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800,000 mourn Maronite Lebanese leader


Presiding at a huge funeral Mass for slain Maronite political leader, Pierre Amine Gemayel, Lebanese Cardinal Nasrallah Sfeir called for unity in the divided country.

The Guardian reports that hundreds of thousands of people gathered in central Beirut yesterday as Mr Gemayel's white coffin, draped in the flag of Mr Gemayel's Phalange party, was carried through the streets towards St George's Maronite Cathedral.

Crowds of mourners waving red, white and green Lebanese flags and those of Christian factions packed Martyrs' Square. Shops, schools, banks and government offices were closed on a day of mourning.

Inside the cathedral, the congregation - which included the assassinated industry minister's father, the former president Amin Gemayel - sang hymns.

Mr Gemayel's wife leaned on his mother's shoulder and wept.

Cardinal Nasrallah Sfeir, the head of the Maronite Church, presided over the ceremony. The Lebanese prime minister, Fouad Siniora, and the parliamentary speaker, Nabih Berri, were among those present.

Priests chanted prayers as Mr Gemayel's coffin and that of his bodyguard, Samir Shartuni, were carried into the church to the traditional applause from the congregation.

During the ceremony, a Jesuit priest read a message from Pope Benedict XVI who condemned the "unspeakable" assassination and called for unity in Lebanon.

Foreign envoys, including French Foreign Minister Philippe Douste-Blazy and Arab League chief Amr Mussa, joined the mourners for Mr Gemayel, the sixth critic of Syria to be assassinated in the past two years.

Fears that today's show of defiance against Syria and its Hezbollah allies could descend into violence prompted the deployment of thousands of troops in Beirut.

Police estimated that 800,000 people participated in the rally and funeral.

After silence during the funeral prayers, the sea of protesters in Martyrs' Square broke into anti-Syrian political speeches, chanting and music.

Leaders from Beirut's Sunni Muslim, Druze and Christian communities have accused Syria of killing Mr Gemayel, who comes from one of Lebanon's most prominent Maronite families.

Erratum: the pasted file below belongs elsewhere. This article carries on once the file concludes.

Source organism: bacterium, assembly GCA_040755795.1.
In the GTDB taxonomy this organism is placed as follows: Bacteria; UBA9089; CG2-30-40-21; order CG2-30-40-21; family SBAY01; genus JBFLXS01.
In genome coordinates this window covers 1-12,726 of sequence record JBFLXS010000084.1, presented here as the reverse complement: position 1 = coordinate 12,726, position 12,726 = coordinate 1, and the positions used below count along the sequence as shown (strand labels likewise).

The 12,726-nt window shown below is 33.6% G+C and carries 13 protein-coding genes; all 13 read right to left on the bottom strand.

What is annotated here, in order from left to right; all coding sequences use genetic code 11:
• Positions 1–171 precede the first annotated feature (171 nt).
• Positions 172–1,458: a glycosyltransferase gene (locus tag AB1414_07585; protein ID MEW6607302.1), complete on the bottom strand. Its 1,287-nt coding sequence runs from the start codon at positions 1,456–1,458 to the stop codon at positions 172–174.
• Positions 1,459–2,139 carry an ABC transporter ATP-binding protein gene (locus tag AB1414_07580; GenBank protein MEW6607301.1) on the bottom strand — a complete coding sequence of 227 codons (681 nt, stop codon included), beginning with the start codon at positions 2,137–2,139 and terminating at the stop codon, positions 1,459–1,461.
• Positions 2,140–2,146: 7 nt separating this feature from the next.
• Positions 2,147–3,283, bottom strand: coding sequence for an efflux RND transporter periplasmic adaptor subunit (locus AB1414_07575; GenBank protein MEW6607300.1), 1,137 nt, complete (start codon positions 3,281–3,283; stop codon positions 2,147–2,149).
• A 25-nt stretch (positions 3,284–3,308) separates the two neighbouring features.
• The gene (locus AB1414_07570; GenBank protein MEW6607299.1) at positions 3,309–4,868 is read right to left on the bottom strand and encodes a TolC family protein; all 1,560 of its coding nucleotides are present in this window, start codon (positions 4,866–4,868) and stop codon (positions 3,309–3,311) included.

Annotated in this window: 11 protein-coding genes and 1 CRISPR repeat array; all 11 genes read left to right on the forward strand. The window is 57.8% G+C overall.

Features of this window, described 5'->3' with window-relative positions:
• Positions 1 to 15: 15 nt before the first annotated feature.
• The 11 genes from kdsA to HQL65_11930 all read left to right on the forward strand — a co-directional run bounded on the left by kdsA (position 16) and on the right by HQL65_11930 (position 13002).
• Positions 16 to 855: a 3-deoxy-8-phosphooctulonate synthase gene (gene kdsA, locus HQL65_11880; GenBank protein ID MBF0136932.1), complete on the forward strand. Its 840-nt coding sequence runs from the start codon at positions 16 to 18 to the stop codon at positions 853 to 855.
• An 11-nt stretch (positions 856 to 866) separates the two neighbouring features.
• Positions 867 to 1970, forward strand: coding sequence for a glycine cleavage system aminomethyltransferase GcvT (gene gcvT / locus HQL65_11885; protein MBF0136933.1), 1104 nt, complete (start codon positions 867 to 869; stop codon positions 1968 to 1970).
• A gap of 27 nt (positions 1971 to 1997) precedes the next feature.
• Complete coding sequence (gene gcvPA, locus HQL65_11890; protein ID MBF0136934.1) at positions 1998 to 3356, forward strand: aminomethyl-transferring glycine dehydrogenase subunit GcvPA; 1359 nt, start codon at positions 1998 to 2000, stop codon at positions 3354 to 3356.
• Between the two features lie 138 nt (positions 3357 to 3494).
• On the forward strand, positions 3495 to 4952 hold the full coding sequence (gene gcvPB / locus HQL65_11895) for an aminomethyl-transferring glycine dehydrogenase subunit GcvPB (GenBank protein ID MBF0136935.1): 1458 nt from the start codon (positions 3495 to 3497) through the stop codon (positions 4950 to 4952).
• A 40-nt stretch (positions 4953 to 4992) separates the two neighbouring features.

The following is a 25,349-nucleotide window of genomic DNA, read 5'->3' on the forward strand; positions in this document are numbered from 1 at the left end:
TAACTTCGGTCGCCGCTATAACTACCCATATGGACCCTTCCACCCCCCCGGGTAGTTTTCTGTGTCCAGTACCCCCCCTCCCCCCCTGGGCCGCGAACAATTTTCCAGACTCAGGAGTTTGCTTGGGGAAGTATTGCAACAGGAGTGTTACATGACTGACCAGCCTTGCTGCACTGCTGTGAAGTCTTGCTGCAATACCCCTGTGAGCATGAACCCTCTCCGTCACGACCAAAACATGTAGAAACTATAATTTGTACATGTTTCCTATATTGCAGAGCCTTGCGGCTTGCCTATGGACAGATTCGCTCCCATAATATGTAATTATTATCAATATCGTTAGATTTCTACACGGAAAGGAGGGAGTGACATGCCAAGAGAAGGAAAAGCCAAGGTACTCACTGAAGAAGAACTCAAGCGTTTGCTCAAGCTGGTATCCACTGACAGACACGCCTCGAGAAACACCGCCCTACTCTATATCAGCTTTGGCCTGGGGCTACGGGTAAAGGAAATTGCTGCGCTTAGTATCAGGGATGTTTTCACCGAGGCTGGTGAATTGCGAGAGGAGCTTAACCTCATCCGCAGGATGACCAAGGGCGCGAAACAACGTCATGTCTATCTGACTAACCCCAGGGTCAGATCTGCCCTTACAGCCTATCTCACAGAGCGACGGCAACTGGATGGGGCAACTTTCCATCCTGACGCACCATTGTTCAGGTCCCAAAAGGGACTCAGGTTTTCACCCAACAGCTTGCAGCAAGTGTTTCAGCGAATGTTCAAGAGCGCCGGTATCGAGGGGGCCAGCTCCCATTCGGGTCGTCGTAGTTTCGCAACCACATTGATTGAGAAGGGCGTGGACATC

Mr Gemayel and his bodyguard, Samir Shartuni, were killed in a Beirut suburb in broad daylight on Tuesday, when gunmen shot them at point-blank range after ramming their car. The killing was the sixth of an anti-Syrian figure in Lebanon in less than two years, and provoked condemnation from all quarters and appeals for calm.

When the shooting occurred, Lebanon was already in political crisis over efforts by Syrian and Iranian-backed Hezbollah to clip the wings of the ruling anti-Syrian majority coalition, which the Shia Muslim group regards as a puppet of Washington.

The cabinet was weakened by the resignation of six ministers from the Syrian-backed opposition, led by Hezbollah. They quit after the collapse of all-party talks on forming a government.

Hezbollah pledged street protests aimed at toppling the government, but Mr Gemayel's killing disrupted those plans.

Meanwhile, an Israeli commentator has warned that the political arrangement in Lebanon reserved the prime minister's office for a member of the Maronite Christian community, Dr Ganor said the demographic situation, including Christian emigration, was shifting rapidly towards Shia dominance.

"The Christian side has come to realise that it has few cards left to play."

Eliezer Tsafrir, a former senior Mossad official dealing with Lebanese affairs, said that although Lebanese feared a renewal of civil war, which took 100,000 lives in the 1970s and 80s, a renewal of ethnic warfare was "a definite possibility".

Hezbollah, more numerous and better trained, was likely to emerge victorious, he said.


SOURCE
Crowds mourn killed Lebanese minister (The Guardian, 24/11/06)
Thousands farewell Gemayel (News.com.au, 24/11/06)
Throngs mourn slain Lebanese official (Houston Chronicle, 24/11/06)

LINKS (not necessarily endorsed by Church Resources)
Pierre Amine Gemayel (Wikipedia)

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24 Nov 2006